terse

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A problem with editing...

I'm often irritated with the margins of edited pictures, especially where there's a high contrast edge. Certain edits/filters cause edges to over lighten/darken to cause obvious tonal fringing. Like this for example, you can quite clearly see a lighter halo around the turbines and at the ground/sky boundary.
Gods, yes, I'm familiar with that problem and sometimes don't spot it until I'm ready to upload. Then I usually have to go back to the beginning. I'd never thought of blending two versions together like that, though -- that sounds promising. Likewise brushing in the adjustments.

I've found in some cases I'm able to correct for the problem by using an app that offers a 5-band light/tone adjustment (i.e., blacks, shadows, mids, highlights whites) like ACDSee Pro or Ultralight (both iOS).
 

ImageArt

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I’ve just had to edit an image that did the same on my 365. The solution for me is actually reducing the structure significantly while increasing sharpness. Unfortunately you do lose some of the clouds. Personally I tend not to do the extreme edit that you show. Here’s your image, starting with reduced structure. I did not apply drama - too much in my opinion. The bottom of the turbines could probably do with some burning.

268770B6-76F9-40D5-9EC3-DFC053DDC126.jpeg
 

sinnerjohn

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Now I'm looking on a large screen I think the straight B&W looks better.
It does, but not as dramatic, less Rizolian ;)
I think even optical zoom on mobiles tends to take something from the image and then you're adding some fairly heavy duty editing.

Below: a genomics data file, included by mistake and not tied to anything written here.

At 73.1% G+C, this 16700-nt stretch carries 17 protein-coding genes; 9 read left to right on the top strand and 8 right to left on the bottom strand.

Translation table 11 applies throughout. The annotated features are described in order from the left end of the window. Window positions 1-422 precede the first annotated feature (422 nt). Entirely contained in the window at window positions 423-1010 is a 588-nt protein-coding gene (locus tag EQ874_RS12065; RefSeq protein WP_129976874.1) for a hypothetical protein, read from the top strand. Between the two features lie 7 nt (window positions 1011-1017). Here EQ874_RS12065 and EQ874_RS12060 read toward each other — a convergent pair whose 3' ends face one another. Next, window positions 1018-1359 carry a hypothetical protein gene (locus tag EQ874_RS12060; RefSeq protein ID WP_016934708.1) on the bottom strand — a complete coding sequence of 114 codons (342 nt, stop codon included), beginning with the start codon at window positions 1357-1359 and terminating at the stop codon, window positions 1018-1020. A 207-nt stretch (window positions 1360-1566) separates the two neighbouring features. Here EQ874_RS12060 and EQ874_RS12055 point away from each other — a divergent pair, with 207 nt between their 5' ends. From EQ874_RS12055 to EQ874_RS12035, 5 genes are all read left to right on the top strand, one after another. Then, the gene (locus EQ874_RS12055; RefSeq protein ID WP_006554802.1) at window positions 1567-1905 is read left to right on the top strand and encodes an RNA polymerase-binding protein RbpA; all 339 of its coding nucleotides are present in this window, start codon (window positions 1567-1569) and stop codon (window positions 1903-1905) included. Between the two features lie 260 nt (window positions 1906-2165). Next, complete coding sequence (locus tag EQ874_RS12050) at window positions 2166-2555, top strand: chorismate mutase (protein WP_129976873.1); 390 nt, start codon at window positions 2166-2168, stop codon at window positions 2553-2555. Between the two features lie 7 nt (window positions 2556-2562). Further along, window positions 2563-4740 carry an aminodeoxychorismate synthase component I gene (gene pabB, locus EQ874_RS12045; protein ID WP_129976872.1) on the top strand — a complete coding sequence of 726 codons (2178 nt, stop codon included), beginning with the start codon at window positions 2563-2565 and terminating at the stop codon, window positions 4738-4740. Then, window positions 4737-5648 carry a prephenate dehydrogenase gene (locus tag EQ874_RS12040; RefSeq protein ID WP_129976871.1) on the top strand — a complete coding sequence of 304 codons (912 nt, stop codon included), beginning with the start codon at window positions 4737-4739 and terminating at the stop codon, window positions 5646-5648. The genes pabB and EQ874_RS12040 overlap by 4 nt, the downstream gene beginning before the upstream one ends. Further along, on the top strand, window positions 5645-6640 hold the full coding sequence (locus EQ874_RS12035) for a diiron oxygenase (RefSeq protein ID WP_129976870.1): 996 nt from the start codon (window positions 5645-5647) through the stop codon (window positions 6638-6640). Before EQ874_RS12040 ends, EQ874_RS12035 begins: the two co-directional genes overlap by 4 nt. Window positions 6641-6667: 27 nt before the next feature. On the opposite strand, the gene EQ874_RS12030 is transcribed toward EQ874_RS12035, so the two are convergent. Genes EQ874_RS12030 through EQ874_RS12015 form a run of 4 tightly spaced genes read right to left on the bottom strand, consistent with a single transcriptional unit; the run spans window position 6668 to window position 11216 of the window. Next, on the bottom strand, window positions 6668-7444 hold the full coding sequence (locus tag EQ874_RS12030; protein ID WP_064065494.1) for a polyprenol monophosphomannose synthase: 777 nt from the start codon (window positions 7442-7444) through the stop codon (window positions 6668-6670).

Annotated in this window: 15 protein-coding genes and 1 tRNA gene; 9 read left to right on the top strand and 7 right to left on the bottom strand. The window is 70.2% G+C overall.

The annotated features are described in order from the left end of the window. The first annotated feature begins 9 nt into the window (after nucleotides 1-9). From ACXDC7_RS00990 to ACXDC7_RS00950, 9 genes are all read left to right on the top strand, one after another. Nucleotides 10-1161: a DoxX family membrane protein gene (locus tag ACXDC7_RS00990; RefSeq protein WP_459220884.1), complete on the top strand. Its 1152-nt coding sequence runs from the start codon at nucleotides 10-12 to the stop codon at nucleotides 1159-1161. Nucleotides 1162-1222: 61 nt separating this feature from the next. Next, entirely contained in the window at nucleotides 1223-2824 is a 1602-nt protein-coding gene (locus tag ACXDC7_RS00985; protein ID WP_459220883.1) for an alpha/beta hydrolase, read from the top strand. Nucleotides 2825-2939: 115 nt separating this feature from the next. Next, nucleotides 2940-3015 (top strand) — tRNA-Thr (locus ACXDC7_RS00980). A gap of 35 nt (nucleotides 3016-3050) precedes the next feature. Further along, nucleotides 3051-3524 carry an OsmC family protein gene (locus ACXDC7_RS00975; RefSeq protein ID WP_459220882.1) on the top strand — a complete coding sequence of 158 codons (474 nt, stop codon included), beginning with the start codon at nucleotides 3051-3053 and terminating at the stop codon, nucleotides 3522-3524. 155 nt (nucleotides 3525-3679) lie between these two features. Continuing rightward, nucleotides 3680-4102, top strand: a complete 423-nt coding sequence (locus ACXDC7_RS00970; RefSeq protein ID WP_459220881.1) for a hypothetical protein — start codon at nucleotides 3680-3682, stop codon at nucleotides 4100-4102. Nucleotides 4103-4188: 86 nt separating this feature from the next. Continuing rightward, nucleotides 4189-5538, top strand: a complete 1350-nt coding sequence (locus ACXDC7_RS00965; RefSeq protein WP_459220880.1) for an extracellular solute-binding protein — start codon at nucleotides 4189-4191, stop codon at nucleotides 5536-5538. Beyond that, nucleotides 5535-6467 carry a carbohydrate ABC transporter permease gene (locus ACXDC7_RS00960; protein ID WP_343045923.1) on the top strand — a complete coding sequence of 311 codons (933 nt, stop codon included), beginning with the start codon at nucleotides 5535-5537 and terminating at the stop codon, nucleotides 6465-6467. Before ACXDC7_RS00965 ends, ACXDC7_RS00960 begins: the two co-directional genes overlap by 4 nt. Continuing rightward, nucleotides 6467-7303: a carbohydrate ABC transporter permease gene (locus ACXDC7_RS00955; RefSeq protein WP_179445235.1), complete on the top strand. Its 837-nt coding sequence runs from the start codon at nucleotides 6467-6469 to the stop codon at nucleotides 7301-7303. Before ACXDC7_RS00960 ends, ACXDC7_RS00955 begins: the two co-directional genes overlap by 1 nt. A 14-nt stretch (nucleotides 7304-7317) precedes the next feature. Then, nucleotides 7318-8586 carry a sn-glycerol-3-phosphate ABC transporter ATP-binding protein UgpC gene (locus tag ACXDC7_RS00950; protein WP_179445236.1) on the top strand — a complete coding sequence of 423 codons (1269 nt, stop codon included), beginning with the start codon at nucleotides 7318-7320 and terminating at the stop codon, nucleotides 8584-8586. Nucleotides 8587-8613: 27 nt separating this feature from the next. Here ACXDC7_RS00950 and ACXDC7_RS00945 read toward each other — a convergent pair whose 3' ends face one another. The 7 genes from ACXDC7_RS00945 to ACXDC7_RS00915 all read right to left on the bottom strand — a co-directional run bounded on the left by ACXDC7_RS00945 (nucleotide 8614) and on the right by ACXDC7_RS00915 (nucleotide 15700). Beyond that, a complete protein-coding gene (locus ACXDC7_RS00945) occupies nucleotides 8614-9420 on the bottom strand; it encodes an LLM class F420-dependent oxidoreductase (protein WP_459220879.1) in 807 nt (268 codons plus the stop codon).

Before you had the Huawei, you didn't zoom as much did you?
 

rizole

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Before you had the Huawei, you didn't zoom as much did you?
Yeah but the zoom on my old phone wasn't optical. I never used the 5th gear on my car until I had a car with a 5th gear :p
More seriously, I think anything upto 5x on my phone works well as it uses the main lens, at higher zooms a different lens takes over and there is a different quality to the pictures and I don't think it handles the low, overcast lighting we get up north very well. Might be better with good strong summer lighting but I've mostly forgotten what that looks like since I got lockdowned into my own, small, wet, dismal part of Yorkshire. (Cue Kate Bush soundtrack).
 
Last edited:

JillyG

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10X zoom or there abouts.

Original:
View attachment 180233
Straight B&W, no edit:
View attachment 180231
Stucture, tonal c and drama edit:
View attachment 180232
The final edit definately adds or amplifies noise in the original and I take you point about a large screen being less forgiving. Now I'm looking on a large screen I think the straight B&W looks better. So it goes. :rolleyes:
I like the straight b&w. The bike and rider seem to stand out more.:thumbs:
 

rizole

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I like the straight b&w. The bike and rider seem to stand out more.:thumbs:
I'd tend to agree. I think John is right about desktop screens showing a pic better, with different qualities, than a mobile and I've tended to edit less as my camera equipment has improved over the years. I guess I just got a bit over excited on this one.
1652086760157.png